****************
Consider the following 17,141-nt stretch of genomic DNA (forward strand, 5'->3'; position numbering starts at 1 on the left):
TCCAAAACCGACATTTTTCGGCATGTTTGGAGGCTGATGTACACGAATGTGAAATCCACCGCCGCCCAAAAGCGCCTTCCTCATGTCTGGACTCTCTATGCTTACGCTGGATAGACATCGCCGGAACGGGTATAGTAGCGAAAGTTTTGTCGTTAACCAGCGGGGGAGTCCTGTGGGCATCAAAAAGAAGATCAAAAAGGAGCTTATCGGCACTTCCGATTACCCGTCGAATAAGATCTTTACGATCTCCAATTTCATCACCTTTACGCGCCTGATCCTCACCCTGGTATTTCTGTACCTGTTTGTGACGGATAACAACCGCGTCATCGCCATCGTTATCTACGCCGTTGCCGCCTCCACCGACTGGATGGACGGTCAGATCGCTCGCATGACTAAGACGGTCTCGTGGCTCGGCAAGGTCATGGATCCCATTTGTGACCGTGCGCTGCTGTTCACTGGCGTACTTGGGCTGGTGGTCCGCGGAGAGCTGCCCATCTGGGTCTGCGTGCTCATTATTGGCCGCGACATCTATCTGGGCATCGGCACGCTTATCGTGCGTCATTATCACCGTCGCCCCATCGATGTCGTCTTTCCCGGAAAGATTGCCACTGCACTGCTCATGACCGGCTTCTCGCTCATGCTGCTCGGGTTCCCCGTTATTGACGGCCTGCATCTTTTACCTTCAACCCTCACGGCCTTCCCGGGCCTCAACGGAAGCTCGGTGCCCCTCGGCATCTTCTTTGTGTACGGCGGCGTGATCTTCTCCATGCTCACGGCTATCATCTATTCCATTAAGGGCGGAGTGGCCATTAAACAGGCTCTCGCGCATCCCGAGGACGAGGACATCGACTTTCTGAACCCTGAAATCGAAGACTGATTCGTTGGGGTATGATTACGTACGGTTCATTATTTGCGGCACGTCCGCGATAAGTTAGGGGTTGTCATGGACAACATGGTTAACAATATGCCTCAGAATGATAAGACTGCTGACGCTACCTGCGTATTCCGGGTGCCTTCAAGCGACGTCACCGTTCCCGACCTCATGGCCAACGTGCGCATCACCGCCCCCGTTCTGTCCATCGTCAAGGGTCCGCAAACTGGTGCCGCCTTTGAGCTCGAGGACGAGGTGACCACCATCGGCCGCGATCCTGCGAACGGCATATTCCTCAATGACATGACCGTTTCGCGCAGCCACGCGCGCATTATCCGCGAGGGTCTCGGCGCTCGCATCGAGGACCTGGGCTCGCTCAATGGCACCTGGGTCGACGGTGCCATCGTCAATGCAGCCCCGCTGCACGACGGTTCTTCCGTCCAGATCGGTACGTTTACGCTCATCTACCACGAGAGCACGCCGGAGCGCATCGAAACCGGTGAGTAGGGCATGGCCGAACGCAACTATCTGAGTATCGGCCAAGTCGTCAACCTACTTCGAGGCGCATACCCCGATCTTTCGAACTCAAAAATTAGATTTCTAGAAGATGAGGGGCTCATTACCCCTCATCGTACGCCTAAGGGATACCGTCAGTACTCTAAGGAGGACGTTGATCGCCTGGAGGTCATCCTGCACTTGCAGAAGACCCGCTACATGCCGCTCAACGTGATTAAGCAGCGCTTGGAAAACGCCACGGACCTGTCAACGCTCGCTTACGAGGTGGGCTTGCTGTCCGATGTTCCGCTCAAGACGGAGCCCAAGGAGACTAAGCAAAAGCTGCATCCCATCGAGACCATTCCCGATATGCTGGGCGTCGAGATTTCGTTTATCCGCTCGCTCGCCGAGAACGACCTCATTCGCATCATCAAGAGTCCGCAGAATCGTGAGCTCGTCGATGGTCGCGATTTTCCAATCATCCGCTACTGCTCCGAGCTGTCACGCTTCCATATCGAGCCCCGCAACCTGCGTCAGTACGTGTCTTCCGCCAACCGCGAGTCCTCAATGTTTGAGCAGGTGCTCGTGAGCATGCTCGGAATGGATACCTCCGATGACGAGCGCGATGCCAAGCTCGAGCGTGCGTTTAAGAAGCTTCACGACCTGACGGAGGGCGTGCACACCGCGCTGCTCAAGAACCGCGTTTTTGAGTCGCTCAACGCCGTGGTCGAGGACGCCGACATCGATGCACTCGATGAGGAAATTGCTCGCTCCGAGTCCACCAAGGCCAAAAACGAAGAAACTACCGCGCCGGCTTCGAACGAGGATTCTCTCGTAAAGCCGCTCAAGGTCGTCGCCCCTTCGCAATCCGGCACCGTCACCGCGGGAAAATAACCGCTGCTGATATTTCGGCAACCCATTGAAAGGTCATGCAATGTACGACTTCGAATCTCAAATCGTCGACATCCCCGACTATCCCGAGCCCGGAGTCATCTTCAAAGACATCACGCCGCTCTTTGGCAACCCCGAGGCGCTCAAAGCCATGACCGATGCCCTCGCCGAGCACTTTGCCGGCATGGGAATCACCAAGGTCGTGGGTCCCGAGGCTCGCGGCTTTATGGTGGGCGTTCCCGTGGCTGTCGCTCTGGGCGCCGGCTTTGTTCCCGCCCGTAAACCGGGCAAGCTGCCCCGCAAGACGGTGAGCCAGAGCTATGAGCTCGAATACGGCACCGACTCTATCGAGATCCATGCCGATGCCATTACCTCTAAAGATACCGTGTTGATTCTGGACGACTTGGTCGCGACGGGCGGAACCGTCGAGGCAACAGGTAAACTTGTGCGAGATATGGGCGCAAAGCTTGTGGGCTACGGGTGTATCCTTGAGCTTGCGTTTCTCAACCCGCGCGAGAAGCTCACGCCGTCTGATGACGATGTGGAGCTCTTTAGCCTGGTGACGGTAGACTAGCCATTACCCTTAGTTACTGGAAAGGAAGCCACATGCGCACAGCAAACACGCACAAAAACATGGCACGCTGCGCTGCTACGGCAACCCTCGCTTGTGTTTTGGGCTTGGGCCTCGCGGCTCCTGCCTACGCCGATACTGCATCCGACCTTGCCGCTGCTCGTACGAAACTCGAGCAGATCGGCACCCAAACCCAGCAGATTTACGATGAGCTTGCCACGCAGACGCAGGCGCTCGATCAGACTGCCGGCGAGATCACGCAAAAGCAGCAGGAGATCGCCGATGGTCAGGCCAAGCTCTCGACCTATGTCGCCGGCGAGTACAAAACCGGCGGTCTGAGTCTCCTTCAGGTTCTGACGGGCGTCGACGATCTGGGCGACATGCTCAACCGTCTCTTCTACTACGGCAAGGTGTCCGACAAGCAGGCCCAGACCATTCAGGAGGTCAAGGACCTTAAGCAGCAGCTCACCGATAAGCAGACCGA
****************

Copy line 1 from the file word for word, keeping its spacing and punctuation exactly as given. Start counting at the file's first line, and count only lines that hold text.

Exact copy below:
Consider the following 17,141-nt stretch of genomic DNA (forward strand, 5'->3'; position numbering starts at 1 on the left):